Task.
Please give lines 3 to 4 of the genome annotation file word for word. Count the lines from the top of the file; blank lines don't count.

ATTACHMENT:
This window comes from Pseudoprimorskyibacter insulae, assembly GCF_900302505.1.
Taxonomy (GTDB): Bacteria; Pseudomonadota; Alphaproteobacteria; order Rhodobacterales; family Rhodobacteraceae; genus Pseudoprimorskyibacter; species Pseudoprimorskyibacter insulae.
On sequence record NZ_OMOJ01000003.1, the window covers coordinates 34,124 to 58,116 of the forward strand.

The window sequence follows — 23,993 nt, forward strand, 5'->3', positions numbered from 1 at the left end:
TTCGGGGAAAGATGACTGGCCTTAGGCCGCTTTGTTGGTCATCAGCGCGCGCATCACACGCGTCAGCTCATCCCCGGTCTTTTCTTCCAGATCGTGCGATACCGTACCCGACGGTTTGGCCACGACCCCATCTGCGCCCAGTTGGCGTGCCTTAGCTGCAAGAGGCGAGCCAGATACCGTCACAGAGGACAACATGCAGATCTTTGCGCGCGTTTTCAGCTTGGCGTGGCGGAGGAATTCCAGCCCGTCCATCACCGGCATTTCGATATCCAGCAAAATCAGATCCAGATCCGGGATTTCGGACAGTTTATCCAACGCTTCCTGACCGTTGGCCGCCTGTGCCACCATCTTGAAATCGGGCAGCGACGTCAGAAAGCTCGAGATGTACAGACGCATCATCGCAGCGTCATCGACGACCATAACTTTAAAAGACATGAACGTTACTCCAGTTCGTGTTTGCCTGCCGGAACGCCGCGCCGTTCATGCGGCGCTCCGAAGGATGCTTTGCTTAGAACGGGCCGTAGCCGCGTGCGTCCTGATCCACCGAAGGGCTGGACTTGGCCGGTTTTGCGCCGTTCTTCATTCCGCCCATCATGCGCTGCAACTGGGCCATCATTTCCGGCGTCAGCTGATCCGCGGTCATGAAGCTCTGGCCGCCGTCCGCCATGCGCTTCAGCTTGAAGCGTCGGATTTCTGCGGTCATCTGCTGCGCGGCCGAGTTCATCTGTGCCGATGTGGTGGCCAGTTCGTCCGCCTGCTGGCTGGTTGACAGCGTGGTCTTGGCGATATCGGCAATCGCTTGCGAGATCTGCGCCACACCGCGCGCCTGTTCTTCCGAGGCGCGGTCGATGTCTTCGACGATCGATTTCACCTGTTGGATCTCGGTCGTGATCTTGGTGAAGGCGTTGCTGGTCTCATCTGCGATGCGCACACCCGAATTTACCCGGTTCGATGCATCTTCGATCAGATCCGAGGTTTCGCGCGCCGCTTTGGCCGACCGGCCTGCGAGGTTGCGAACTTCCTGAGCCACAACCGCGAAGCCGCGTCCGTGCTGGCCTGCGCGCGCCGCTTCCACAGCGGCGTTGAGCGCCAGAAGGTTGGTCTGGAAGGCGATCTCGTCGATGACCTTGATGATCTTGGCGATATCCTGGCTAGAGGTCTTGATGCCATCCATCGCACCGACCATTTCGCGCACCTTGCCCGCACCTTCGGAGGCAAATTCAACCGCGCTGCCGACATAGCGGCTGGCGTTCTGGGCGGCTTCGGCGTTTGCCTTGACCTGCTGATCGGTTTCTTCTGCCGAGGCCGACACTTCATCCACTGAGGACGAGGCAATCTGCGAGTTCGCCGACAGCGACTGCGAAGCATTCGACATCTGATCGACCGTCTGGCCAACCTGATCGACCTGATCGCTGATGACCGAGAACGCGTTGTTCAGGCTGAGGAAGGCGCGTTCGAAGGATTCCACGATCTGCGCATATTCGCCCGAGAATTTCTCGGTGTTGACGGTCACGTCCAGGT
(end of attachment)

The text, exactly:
On sequence record NZ_OMOJ01000003.1, the window covers coordinates 34,124 to 58,116 of the forward strand.

The window sequence follows — 23,993 nt, forward strand, 5'->3', positions numbered from 1 at the left end: